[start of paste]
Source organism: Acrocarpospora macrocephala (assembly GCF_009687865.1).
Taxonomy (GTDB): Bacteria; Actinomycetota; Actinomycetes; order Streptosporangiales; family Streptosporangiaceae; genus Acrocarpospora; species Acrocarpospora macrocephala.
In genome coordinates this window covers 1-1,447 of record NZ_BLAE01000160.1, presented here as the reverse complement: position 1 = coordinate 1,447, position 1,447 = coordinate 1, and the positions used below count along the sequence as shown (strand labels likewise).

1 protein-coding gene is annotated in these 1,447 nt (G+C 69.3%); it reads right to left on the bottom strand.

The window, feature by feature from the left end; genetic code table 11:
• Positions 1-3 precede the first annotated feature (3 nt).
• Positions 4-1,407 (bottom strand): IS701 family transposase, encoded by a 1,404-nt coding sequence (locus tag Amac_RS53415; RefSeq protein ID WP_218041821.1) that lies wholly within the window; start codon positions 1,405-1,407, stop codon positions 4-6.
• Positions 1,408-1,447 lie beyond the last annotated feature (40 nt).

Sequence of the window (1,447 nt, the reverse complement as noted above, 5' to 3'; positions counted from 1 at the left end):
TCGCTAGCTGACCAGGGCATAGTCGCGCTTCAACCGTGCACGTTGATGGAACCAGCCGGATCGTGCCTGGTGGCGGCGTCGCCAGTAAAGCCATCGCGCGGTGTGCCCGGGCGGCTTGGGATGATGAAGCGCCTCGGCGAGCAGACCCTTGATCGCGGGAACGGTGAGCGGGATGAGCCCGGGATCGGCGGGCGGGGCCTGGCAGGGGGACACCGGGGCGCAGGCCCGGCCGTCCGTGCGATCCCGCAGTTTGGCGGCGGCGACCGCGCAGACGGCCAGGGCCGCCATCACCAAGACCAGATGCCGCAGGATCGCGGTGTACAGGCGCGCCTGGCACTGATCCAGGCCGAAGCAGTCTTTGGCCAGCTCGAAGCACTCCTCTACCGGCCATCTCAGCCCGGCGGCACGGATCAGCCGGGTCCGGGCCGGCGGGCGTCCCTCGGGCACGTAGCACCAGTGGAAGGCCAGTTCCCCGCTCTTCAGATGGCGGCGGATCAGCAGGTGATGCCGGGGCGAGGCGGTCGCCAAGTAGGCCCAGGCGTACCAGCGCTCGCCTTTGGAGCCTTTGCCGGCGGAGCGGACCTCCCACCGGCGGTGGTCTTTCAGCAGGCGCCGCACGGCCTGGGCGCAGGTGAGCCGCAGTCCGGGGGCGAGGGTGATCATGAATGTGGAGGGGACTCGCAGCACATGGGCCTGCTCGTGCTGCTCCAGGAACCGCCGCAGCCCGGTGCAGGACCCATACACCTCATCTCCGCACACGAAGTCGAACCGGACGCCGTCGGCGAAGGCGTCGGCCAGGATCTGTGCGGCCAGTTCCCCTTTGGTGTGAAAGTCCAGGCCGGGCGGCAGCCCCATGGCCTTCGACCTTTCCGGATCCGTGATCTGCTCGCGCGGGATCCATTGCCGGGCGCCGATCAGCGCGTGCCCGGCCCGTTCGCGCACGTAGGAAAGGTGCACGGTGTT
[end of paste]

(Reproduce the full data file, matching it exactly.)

Source organism: Acrocarpospora macrocephala (assembly GCF_009687865.1).
Taxonomy (GTDB): Bacteria; Actinomycetota; Actinomycetes; order Streptosporangiales; family Streptosporangiaceae; genus Acrocarpospora; species Acrocarpospora macrocephala.
In genome coordinates this window covers 1-1,447 of record NZ_BLAE01000160.1, presented here as the reverse complement: position 1 = coordinate 1,447, position 1,447 = coordinate 1, and the positions used below count along the sequence as shown (strand labels likewise).

1 protein-coding gene is annotated in these 1,447 nt (G+C 69.3%); it reads right to left on the bottom strand.

The window, feature by feature from the left end; genetic code table 11:
• Positions 1-3 precede the first annotated feature (3 nt).
• Positions 4-1,407 (bottom strand): IS701 family transposase, encoded by a 1,404-nt coding sequence (locus tag Amac_RS53415; RefSeq protein ID WP_218041821.1) that lies wholly within the window; start codon positions 1,405-1,407, stop codon positions 4-6.
• Positions 1,408-1,447 lie beyond the last annotated feature (40 nt).

Sequence of the window (1,447 nt, the reverse complement as noted above, 5' to 3'; positions counted from 1 at the left end):
TCGCTAGCTGACCAGGGCATAGTCGCGCTTCAACCGTGCACGTTGATGGAACCAGCCGGATCGTGCCTGGTGGCGGCGTCGCCAGTAAAGCCATCGCGCGGTGTGCCCGGGCGGCTTGGGATGATGAAGCGCCTCGGCGAGCAGACCCTTGATCGCGGGAACGGTGAGCGGGATGAGCCCGGGATCGGCGGGCGGGGCCTGGCAGGGGGACACCGGGGCGCAGGCCCGGCCGTCCGTGCGATCCCGCAGTTTGGCGGCGGCGACCGCGCAGACGGCCAGGGCCGCCATCACCAAGACCAGATGCCGCAGGATCGCGGTGTACAGGCGCGCCTGGCACTGATCCAGGCCGAAGCAGTCTTTGGCCAGCTCGAAGCACTCCTCTACCGGCCATCTCAGCCCGGCGGCACGGATCAGCCGGGTCCGGGCCGGCGGGCGTCCCTCGGGCACGTAGCACCAGTGGAAGGCCAGTTCCCCGCTCTTCAGATGGCGGCGGATCAGCAGGTGATGCCGGGGCGAGGCGGTCGCCAAGTAGGCCCAGGCGTACCAGCGCTCGCCTTTGGAGCCTTTGCCGGCGGAGCGGACCTCCCACCGGCGGTGGTCTTTCAGCAGGCGCCGCACGGCCTGGGCGCAGGTGAGCCGCAGTCCGGGGGCGAGGGTGATCATGAATGTGGAGGGGACTCGCAGCACATGGGCCTGCTCGTGCTGCTCCAGGAACCGCCGCAGCCCGGTGCAGGACCCATACACCTCATCTCCGCACACGAAGTCGAACCGGACGCCGTCGGCGAAGGCGTCGGCCAGGATCTGTGCGGCCAGTTCCCCTTTGGTGTGAAAGTCCAGGCCGGGCGGCAGCCCCATGGCCTTCGACCTTTCCGGATCCGTGATCTGCTCGCGCGGGATCCATTGCCGGGCGCCGATCAGCGCGTGCCCGGCCCGTTCGCGCACGTAGGAAAGGTGCACGGTGTT